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Winchester, United Kingdom

Eriksson P.,Swedish University of Agricultural Sciences | Zidar J.,Swedish University of Agricultural Sciences | White D.,Marwell Wildlife | Westander J.,Parken Zoo | And 2 more authors.
Zoo Biology | Year: 2010

The endangered red panda (Ailurus fulgens) is held in zoos worldwide. The aim of this study was to examine how red pandas are kept and managed in captivity and to compare it with the management guidelines. Sixty-nine zoos, mainly from Europe but also from North America and Australia/New Zealand, responded to our survey. The results revealed that in general zoos follow the management guidelines for most of the investigated issues. The average enclosure is almost four times larger than the minimum size recommended by the management guidelines, although seven zoos have smaller enclosures. About half the zoos do not follow the guidelines concerning visitor access and number of nest boxes. Other issues that may compromise animal welfare include proximity of neighboring carnivore species and placement of nest boxes. © 2010 Wiley-Liss, Inc.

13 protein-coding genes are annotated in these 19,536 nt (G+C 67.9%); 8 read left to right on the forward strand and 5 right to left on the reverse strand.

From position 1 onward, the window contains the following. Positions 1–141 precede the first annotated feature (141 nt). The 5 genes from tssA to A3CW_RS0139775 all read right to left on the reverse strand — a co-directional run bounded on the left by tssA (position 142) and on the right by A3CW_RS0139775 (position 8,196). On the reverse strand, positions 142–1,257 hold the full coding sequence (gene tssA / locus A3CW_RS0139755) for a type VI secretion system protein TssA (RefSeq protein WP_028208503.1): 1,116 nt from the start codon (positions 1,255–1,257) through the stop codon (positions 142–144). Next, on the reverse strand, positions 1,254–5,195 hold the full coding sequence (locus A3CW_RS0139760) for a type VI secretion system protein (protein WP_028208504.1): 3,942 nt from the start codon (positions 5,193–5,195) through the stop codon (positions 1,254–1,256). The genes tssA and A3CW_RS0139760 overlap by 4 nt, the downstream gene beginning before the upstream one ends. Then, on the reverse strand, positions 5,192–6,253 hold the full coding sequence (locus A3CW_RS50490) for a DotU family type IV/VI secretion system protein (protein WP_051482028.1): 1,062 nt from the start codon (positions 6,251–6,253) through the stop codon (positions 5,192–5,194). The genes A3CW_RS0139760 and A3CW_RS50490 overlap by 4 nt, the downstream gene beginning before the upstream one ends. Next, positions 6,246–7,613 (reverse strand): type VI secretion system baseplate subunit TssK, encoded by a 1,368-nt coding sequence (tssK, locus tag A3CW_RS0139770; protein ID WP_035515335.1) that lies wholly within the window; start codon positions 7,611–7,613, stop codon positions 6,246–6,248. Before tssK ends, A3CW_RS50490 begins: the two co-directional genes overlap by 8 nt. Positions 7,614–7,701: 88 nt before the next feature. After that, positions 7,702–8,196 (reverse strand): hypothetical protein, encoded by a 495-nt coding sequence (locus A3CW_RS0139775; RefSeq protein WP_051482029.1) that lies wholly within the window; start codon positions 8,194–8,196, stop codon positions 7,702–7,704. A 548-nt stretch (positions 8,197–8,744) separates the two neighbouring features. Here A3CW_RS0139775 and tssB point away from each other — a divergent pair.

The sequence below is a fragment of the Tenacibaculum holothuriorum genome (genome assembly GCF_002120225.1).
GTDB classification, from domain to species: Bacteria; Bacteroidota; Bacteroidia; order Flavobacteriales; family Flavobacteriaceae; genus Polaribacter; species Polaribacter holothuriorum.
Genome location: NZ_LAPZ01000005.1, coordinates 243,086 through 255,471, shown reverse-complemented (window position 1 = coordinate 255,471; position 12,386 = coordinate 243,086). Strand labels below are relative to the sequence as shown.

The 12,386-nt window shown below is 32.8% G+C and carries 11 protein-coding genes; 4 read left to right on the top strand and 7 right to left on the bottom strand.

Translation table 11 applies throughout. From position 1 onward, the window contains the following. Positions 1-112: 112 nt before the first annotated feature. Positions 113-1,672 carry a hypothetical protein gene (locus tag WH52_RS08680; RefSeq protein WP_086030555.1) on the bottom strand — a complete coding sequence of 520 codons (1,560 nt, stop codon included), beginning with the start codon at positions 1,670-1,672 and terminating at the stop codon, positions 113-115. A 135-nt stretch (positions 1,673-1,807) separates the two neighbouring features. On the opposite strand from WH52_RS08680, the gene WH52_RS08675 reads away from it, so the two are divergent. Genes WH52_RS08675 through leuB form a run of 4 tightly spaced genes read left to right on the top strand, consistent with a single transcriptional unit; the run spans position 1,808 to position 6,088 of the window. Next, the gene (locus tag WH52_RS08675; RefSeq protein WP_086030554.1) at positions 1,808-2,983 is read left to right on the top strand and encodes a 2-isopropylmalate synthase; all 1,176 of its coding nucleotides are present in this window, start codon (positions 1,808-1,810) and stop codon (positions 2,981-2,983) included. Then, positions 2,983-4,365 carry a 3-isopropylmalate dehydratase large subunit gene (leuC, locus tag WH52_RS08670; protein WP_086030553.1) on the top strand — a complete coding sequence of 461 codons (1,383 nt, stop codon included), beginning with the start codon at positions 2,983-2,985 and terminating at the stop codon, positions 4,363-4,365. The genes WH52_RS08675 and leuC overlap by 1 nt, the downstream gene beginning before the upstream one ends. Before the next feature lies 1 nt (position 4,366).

Dupuis-Desormeaux M.,York University | Davidson Z.,Marwell Wildlife | Mwololo M.,Lewa Wildlife Conservancy | Kisio E.,Lewa Wildlife Conservancy | And 2 more authors.
PLoS ONE | Year: 2015